Link to Owner Dr. Robert B. Pamplin Jr.



Organizer of Pride events and advocate for homeless youths makes a second run; she lost a race in 2018.

COURTESY OF KATE KRISTIANSEN - Kate Kristiansen makes a second run for the Beaverton City Council in the May 19 primary. This year she seeks the open Position 4 being vacated by Cate Arnold; she ran for the open Position 2 in 2018 but lost to Laura Mitchell.Kate Kristiansen helped organize Beaverton's first Pride Parade and has spoken out for homeless youths.

Now she is making a second run for a Beaverton City Council seat.

"I have taken my volunteerism to a certain level of saturation," she said in a statement. "I want to be able to do more and contribute in a bigger way on bigger issues."

Kristiansen and Allison Tivnon have filed for the open Position 4 seat being vacated by Cate Arnold after 16 years.

If the field remains at two, the winner May 19 advances unopposed to the Nov. 3 ballot. If three or more candidates run and no one wins a majority in the primary, the top two finishers advance to the general election.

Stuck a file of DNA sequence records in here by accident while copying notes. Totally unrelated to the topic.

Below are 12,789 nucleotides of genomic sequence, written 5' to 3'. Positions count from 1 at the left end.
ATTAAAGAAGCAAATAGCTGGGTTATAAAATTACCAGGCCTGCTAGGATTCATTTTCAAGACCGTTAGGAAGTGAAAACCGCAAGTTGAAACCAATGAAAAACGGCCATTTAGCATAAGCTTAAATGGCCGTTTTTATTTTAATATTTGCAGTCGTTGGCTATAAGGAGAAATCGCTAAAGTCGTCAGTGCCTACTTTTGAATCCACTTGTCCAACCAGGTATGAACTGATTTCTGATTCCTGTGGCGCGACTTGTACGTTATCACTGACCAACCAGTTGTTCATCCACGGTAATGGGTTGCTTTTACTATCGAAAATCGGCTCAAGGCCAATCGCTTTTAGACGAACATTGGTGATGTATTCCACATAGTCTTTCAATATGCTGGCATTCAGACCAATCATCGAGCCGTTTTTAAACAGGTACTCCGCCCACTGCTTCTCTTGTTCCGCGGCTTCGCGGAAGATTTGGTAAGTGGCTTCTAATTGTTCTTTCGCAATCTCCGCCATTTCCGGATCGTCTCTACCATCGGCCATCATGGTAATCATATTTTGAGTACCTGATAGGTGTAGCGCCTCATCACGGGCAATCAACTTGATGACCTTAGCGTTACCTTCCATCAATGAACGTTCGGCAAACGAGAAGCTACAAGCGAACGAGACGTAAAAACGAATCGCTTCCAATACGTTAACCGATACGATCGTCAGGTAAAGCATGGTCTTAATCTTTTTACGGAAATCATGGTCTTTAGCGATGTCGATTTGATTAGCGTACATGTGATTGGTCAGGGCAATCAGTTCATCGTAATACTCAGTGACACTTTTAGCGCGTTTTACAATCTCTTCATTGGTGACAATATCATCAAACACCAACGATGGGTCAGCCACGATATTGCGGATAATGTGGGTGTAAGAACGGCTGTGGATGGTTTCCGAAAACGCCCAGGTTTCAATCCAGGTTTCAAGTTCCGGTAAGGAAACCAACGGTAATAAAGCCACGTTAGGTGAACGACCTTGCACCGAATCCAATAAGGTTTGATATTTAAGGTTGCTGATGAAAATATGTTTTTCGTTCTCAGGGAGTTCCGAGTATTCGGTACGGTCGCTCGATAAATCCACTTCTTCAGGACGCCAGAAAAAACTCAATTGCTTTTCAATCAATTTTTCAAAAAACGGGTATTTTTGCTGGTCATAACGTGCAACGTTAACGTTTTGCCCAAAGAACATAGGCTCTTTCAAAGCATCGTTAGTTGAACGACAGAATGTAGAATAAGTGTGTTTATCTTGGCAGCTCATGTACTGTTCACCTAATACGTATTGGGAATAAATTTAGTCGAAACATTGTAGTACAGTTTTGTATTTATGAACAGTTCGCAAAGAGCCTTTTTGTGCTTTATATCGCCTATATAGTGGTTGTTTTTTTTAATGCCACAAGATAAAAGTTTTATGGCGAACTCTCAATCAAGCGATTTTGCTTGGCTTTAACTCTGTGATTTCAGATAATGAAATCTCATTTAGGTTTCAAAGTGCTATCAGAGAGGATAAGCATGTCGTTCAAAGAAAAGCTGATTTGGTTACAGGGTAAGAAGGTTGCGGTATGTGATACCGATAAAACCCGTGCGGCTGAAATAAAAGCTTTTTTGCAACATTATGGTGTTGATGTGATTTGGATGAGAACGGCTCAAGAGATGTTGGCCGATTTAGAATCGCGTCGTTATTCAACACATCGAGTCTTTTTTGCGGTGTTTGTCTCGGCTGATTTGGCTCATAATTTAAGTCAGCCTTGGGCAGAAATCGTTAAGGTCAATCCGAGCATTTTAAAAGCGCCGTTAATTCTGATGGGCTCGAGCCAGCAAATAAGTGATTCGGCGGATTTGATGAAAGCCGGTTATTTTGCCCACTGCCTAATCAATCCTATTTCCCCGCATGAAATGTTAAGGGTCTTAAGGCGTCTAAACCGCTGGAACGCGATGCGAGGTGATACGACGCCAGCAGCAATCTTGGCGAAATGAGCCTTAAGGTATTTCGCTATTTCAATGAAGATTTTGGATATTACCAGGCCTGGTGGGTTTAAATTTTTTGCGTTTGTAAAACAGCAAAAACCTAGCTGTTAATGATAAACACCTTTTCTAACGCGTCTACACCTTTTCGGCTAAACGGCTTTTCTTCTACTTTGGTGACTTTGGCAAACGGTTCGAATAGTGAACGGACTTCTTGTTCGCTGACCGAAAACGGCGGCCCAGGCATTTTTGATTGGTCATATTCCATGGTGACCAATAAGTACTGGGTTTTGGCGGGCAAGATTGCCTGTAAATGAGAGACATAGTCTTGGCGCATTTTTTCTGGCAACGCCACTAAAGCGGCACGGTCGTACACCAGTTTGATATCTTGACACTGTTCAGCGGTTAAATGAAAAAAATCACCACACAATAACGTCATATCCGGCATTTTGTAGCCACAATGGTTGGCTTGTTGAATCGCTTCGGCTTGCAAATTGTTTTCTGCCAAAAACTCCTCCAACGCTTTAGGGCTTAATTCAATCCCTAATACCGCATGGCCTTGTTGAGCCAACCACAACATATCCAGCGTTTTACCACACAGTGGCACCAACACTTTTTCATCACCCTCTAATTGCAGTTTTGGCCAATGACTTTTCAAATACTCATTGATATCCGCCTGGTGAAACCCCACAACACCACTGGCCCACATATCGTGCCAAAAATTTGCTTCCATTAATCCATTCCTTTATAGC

Kristiansen finished second to Laura Mitchell in a four-way race for the open Position 2 seat in 2018. Mitchell won 54% in that primary and avoided a runoff.

Kristiansen, 44, is self-employed. She is married to Jon Burkhart. Three children attend Beaverton schools.

She was one of the lead organizers of Beaverton's first Pride event in 2018 and its first Pride Parade in 2019.

"I want to continue with Pride Beaverton's mission: To bring joy, support and acknowledgement to the LGBTQA community in Beaverton," she said. "We celebrate Pride, inclusion and diversity while creating opportunities for engagement and education."

She also has been an outspoken advocate for homeless youths.

"Beaverton (school district) holds the dubious distinction of having the greatest number of homeless and home-insecure children in the state," she said. "The majority of those students identify as LGBTQA. I want to increase the services, help and availability of affordable housing in Beaverton for those children and other vulnerable residents."

Like Tivnon, the outgoing chairwoman of the Beaverton Arts Commission, Kristiansen — an artist herself — is an advocate for city participation in the arts.

"I wish to continue the expansion of arts projects and funding, of culture and entertainment in Beaverton," she said. "I am interested in Beaverton being the hometown that we all love to live in."

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